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Eichmann Trial -- Session 76 -- Eichmann's testimony

Film | Digitized | Accession Number: 1999.A.0087 | RG Number: RG-60.2100.100 | Film ID: 2100

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    Eichmann Trial -- Session 76 -- Eichmann's testimony


    Session 76 (approximately midway): Defense attorney Dr. Robert Servatius questions Eichmann about whether it was possible for him to act against the instructions of higher SS leaders in Hungary, to which Eichmann responds that it would not have been possible.

    Servatius questions Eichmann about a statment made by Huppenkothen at Nuremberg. Eichmann denies that he had a special position, as Huppenkothen had asserted. He says that documents he has seen since the beginning of the trial convince him that there were special duties assigned directly to Günther (Eichmann's deputy) by Müller (Eichmann's superior).

    Some of the session is missing and the footage resumes with Servatius asking the accused whether he was able to pursue his own policies if they were contrary to the wishes of the Foreign Office.

    Eichmann testifies that he received an assignment to establish in Berlin the same "apparatus" as was already operating in Vienna and Prague. He goes on to describe the deadline he was given, by which all Jews should have emigrated from the German Reich (00:07:36). Servatius questions Eichmann about the proposal for forcing Jews to wear badges (00:09:57).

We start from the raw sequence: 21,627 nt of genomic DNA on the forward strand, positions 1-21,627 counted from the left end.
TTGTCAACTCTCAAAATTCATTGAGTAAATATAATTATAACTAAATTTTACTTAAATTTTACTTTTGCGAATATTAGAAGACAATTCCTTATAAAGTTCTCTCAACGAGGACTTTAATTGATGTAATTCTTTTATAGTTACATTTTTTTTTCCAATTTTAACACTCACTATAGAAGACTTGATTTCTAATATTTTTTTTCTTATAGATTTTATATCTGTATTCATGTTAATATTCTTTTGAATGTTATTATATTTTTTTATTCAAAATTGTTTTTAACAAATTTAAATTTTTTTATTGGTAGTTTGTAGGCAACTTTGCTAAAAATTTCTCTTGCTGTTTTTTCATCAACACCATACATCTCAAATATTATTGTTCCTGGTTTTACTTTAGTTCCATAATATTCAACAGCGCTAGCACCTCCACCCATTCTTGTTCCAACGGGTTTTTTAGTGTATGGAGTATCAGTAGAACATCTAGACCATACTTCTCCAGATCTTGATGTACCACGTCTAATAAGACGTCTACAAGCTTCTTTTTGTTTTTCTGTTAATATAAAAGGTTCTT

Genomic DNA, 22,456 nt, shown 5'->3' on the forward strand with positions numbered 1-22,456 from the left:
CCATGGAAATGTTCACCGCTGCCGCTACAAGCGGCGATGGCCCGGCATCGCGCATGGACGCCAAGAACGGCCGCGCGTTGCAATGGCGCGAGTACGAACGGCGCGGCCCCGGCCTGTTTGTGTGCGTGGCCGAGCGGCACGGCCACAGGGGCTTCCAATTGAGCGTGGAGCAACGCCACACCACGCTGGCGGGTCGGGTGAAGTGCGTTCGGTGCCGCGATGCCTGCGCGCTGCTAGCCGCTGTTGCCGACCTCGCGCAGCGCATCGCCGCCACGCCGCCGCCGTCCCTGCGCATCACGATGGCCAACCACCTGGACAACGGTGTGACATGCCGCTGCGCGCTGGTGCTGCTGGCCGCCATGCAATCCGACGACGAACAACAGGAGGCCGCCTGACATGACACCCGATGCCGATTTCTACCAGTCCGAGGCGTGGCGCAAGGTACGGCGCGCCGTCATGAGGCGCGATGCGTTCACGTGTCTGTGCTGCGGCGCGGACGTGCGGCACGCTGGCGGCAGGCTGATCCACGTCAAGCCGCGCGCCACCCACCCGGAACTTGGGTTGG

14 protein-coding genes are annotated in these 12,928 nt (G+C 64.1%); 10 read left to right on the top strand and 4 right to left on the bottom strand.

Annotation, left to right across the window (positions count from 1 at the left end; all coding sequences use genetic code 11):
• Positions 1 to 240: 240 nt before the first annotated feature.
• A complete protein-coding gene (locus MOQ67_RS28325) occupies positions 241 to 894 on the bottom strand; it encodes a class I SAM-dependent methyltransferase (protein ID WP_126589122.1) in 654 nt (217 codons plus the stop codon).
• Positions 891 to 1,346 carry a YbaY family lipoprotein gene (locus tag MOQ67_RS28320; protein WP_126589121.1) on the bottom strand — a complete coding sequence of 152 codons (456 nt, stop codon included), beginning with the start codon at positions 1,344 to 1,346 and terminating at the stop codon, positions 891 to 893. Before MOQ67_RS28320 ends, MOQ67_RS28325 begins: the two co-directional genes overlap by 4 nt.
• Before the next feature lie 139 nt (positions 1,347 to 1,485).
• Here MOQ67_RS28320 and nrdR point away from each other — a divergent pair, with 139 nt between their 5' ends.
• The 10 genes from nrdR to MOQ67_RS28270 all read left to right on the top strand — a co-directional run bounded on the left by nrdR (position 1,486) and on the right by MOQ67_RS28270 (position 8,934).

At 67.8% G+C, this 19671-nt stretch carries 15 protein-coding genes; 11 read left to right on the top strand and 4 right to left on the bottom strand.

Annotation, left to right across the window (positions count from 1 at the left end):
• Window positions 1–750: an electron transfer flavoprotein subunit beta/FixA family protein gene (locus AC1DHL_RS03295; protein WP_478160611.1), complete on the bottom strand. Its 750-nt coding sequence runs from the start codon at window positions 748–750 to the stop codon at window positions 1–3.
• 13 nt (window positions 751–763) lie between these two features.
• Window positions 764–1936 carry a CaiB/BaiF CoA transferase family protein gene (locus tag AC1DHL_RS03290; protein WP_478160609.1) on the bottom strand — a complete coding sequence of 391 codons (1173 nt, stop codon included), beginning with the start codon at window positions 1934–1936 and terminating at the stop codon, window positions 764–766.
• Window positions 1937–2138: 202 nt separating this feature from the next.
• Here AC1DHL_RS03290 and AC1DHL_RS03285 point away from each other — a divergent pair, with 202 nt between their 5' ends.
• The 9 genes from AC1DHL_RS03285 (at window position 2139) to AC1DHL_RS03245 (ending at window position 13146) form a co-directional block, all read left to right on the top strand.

Footage resumes as Servatius presents a document which he asserts shows Eichmann was not in Berlin until 1939. Judge Landau asks the accused if from 1939 onwards he was the head of the Reich Central Office for the Emigration of Jews, which Eichmann denies (00:11:31).

    Footage resumes with Eichmann stating that he did not have contact with the office for the Strengthening of German Folkdom, nor with the confiscation of Jewish property.

    The beginning of Servatius' next question is missing. Eichmann is asked if he was involved in the resettlement operations. Eichmann states that he was responsible for nothing more than timetables and scheduling. This is duplicate footage also found on Tape 2099 (at 00:37:56).

    Servatius asks the accused if his section had anything to do with carrying out death penalties or other punishments meted out to Jews who violated the resettlement orders. Eichmann maintains that he did not deal with punishments ordered by the governor general but that he did deal with punishments decreed by the Reichsfuehrer-SS and Chief of the German Police.

    Footage resumes with Eichmann describing his role and duties in the planned evacuations of Jews and Poles. The German portion of his answer is complete but the English translation is not.

    The last two segments consist of the presentation of documents by Servatius and of Eichmann's explanations concerning his involvement in the evacuations and resettlement of the Jews and Poles. There is a cut at 00:28:57 to 00:29:00 but nothing is missing from the proceedings. This entire section is duplicate footage also found on Tape 2099 (beginning at 00:52:12).
    Film Title
    Eichmann Trial
    Event:  1961 June 21
    Production:  1961 June 21
    Jerusalem, Israel
    Accessed at United States Holocaust Memorial Museum, courtesy of The Steven Spielberg Jewish Film Archives of the Hebrew University of Jerusalem
    Director: Leo Hurwitz
    Producer: Milton Fruchtman
    Camera Operator: Rolf M. Kneller
    Camera Operator: F. Csaznik
    Camera Operator: J. Jonilowicz
    Camera Operator: J. Kalach